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Concentration of CO2 in the Atmosphere

Vermont Technical College’s Anaerobic Digester

VTC's Anaerobic Digester. Photo courtesy of VTC.

VTC’s Anaerobic Digester. Photo courtesy of VTC.

By George Harvey

Can you imagine anything more exciting than an anaerobic digester, filled with waste food scraps from a school cafeteria, agricultural spoilage, chopped hay, and lots and lots of manure, pumping out methane (aka swamp gas)? If you can answer “yes” to this question, I suggest a chat with Mary O’Leary, an Assistant Professor at Vermont Technical College In Randolph. She may not change your answer, but she will, at the very least, make you understand the question in a new light.

Mary is the project manager of VTC’s new Anaerobic Digester Project. The project is under way, and is expected to produce heat and power from the beginning of March. It is expected to produce 375 kW of power, and the waste heat from the generator will be captured to heat four buildings, which will be connected in time.

Anaerobic digestion is a natural process, which can be understood from the workings of a cow’s stomach. Bacteria break down cellulose and other nutrients, using some of the energy in them as food. If there is no oxygen available, the bacteria ferment the food in a way that releases methane gas.

Methane from the process is the most important constituent of natural gas, and can be used just about anywhere natural gas is used. In the case of VTC, the gas is used to run a generator, supplying power to the grid as a net-metered project. When waste heat is captured, the whole process is highly efficient.

Best of all, the VTC anaerobic digester provides a set of very important benefits to the environment. One is that it is a renewable source of both electricity and heat.

Another environmental benefit is that the system prevents methane from manure from getting into the atmosphere. Methane is estimated as having twenty to forty times the power of carbon dioxide as a greenhouse gas, burning it to carbon dioxide is a benefit, for global warming.

Additionally, by intercepting waste from various sources, the system reduces the load on conventional waste-handling facilities. The feedstock is 51% manure, spoilage, and hay. The rest will be food waste and by-products, including whey and waste from dining facilities. Various organizations are partnering with VTC for this, including local farms. Grow Compost will be supplying waste from food sources, and Highfields Center for Composting is working with VTC on training and research (links at the end of the article). Other waste may come from dairies, breweries, restaurants, and other sources.

The digester needs 450,000 gallons of feedstock just to get started. Once it is going, 15,000 gallons has to be added each day. Clearly, some of this would have been used as fertilizer in the past. There is no reason to feel bad about that, however, because the by-product of the process can also be used as fertilizer, and since non-agricultural waste is used, there is more of it. We might note that human waste will not be used, and permits to process food scraps have requirements for specific monitoring to make sure operations are within parameters for good health.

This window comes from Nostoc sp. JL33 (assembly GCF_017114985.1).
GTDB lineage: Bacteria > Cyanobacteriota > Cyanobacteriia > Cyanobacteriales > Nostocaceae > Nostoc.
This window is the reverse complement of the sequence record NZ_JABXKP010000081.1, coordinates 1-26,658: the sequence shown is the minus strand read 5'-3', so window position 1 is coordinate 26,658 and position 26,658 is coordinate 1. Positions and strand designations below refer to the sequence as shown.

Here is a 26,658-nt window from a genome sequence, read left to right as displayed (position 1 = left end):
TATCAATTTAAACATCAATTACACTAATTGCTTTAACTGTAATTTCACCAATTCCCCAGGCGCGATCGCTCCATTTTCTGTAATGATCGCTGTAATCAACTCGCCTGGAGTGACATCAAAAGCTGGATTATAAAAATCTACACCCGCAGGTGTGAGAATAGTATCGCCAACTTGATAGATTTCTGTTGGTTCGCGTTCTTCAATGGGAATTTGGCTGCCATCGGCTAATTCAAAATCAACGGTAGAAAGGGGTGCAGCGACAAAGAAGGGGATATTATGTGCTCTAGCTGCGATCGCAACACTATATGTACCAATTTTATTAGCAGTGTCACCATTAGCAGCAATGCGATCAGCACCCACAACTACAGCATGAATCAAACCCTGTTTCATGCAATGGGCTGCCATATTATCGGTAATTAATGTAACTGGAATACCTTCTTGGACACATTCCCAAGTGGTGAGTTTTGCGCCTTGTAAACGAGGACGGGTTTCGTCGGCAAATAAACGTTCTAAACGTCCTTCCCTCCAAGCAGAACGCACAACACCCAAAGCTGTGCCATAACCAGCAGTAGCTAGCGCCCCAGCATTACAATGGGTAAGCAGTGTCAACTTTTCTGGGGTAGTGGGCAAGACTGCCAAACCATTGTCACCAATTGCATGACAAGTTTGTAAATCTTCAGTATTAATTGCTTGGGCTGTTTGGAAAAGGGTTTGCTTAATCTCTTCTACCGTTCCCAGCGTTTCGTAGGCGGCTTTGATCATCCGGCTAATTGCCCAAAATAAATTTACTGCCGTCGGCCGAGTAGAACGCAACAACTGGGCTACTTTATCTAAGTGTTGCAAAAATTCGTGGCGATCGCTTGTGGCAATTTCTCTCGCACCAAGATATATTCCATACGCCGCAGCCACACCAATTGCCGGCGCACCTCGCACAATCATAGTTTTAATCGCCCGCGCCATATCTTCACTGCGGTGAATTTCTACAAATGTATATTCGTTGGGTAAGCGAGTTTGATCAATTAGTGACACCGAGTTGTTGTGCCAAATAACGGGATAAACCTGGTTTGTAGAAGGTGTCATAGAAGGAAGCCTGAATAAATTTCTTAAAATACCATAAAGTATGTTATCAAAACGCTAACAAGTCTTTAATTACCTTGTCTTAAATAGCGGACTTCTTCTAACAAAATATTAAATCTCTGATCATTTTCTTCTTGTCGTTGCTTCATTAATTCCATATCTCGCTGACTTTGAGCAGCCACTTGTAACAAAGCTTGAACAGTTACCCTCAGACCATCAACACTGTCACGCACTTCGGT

That the system is handling food waste is especially important because we are currently phasing out sending such waste to landfills. It will no longer be legal to send food waste to landfills as of 2017.

Funding for VTC’s anaerobic digester included a $1.5 million grant from the Vermont Sustainable Jobs Fund capital funding comes from grants from the U.S. Department of Energy, obtained with the help of U.S. Senator Patrick Leahy, and bond funding from the Vermont State Colleges. And invaluable help and funding have been provided by many other generous organizations and individuals including Vermont’s Clean Energy Development Fund, the Vermont Agency of Agriculture, Food and Markets, the Vermont’s Agency of Natural Resources, Vermont’s Department of Public Service, the SPEED program, the Natural Resource Conservation Service, the Kresge Foundation, the Town of Randolph, and the Tri-Town Alliance.

Stone environmental (stone-env.com) did a map showing amounts of waste. Bio-Metatech of Quebec (bio-methatech.com) designed the Lipp AD system and is overseeing construction. J. Hutchins of Richmond, Vermont did the site work. R.G. Gosselin of Derby Line, Vermont (rggosselininc.com) did the concrete work.

Highfields Center for Composting (highfieldscomposting.org), Grow Compost (growcompost.com) accepts home food scraps, and these can be used.

VTC’s digester has its own site at digester.vtc.edu.

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